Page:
There are a lot of Cyclocross World Championship race reports floating around the internet by now. I think that other people have done an excellent job covering the technical details of Saturday’s races–who won, by how much, and what were they riding. (If you didn’t watch it live on cxmagazine.com or haven’t read the race reports yet, check out these: Bleacher Report or Bicycling.com.) As I said in last week’s post, I was looking forward to attending CX Worlds and planned on reporting back. Rather than rehash what’s already been done by others, I thought I would provide a review of the event as a whole, from the fan’s perspective, rather than a sports reporter’s.
Last week, I wrote that the first time for anything is fun and special and challenging. A first kiss, a first win, a first job. Those firsts may not be what you thought they would be, but they hold a special charm that will always be remembered and felt. That’s how this weekend felt in Louisville. It was a first and because it was a first, it was imperfect but charming, and challenging but better for it.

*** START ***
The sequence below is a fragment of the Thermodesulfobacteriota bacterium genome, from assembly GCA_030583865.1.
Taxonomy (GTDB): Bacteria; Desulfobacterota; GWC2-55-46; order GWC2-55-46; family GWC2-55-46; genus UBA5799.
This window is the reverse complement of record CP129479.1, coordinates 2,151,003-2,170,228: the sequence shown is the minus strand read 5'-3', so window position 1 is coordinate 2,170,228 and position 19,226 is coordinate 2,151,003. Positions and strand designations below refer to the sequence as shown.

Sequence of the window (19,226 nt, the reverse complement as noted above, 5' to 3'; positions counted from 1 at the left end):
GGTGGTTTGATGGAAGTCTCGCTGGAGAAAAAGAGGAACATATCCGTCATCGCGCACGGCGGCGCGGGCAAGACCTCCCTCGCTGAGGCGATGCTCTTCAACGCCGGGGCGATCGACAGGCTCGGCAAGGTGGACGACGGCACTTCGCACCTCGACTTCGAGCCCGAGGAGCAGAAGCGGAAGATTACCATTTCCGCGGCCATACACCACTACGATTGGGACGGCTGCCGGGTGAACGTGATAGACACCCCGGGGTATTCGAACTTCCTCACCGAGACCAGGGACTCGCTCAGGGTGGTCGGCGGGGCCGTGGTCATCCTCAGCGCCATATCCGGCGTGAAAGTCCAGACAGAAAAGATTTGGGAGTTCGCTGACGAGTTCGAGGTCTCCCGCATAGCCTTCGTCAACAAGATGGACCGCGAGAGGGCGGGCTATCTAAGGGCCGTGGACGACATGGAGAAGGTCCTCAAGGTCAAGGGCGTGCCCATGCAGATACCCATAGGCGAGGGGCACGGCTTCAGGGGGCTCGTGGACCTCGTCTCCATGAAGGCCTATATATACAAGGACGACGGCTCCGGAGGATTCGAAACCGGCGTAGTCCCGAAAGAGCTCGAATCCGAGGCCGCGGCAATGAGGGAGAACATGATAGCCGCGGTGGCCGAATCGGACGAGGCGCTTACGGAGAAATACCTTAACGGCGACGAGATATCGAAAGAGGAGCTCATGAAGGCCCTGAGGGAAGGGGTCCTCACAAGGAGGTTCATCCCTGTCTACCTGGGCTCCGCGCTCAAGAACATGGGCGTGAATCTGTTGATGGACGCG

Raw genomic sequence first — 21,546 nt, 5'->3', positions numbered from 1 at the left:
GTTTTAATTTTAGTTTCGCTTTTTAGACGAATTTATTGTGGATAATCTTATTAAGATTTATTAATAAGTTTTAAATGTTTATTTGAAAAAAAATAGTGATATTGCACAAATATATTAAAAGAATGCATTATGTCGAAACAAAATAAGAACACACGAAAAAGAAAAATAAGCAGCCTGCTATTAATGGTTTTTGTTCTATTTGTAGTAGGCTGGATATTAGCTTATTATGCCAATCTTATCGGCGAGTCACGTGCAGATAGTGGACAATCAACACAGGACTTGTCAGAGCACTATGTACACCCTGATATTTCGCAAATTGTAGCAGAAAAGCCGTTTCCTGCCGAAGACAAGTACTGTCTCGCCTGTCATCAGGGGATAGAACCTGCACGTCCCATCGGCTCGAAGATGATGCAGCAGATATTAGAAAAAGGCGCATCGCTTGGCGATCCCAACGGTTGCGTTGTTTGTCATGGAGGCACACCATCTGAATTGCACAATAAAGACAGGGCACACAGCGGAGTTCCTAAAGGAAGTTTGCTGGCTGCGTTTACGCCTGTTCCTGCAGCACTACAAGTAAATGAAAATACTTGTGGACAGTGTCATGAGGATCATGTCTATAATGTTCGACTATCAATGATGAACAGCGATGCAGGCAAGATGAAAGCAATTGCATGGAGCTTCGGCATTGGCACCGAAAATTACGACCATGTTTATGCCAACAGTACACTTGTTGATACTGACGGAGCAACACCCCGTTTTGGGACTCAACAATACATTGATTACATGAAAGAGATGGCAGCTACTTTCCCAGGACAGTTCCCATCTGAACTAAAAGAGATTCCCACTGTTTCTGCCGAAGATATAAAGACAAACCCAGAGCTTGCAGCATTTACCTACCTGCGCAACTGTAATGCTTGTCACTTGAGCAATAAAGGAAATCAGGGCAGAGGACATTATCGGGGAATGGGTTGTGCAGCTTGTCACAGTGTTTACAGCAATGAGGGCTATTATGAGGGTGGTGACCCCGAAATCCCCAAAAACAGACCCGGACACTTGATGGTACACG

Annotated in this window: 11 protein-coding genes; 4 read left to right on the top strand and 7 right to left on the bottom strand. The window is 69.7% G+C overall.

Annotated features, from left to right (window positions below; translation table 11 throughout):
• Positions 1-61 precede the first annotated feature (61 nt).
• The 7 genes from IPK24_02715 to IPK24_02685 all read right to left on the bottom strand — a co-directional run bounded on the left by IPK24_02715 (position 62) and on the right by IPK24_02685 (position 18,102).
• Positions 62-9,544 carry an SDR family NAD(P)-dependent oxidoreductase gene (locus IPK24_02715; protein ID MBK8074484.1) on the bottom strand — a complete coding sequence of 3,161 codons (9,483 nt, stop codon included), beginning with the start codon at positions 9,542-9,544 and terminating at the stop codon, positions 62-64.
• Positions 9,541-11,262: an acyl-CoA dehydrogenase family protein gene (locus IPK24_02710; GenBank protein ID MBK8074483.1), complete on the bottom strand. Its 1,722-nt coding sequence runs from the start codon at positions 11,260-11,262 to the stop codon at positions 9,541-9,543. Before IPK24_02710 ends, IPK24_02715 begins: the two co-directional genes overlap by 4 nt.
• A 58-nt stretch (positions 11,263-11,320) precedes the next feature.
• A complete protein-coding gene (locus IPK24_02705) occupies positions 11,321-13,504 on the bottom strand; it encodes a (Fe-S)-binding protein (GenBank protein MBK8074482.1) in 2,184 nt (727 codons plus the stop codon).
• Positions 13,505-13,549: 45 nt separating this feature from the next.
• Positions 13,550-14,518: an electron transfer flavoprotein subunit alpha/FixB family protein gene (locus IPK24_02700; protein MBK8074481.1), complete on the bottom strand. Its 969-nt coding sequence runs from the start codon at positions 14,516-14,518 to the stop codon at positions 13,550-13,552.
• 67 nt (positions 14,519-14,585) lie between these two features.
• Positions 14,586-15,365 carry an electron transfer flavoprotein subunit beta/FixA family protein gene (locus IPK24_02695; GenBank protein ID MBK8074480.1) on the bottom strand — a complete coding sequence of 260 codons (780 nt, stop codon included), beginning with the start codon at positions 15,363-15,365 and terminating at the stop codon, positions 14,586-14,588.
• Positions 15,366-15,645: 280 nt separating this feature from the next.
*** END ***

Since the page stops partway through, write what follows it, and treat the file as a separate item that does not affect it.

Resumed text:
The first and probably biggest challenge of the weekend was the Ohio River, next to which Eva Bandman park is located. Due to recent storms in the northeast, the Ohio River swelled causing hydrologists to predict the park would be flooded by late Saturday night, making Sunday racing an impossibility. So the organizers compressed the race schedule into one day. Racers and coaches reportedly took the news angrily or ambivalently depending on their country of origin. As a fan who was planning on standing in freezing temperatures for two days, I was stoked to hear it would be just one day instead. And once the races got started, I can’t imagine having the event any other way but compressed. There was only 30 minutes to 1 hour between races, so it was just enough time to get in line for beer, visit the restroom, and find another good spot on the course before the next race. Plus, it added to the excitement to have 4 championships in a day. Each race built on the previous one and by the men’s elite race, you couldn’t have found more excited fans even if you had moved the races back to Europe. The men and women of the Louisville Municipal Sewer Department deserve a big thank you for the work they did to hold back the Ohio River. They were literally building temporary levees and piling sandbags next to the river through all of the day’s events. I don’t think we would have made it much past the women’s race if they weren’t so damn good at their jobs. Thanks Louisville MSD.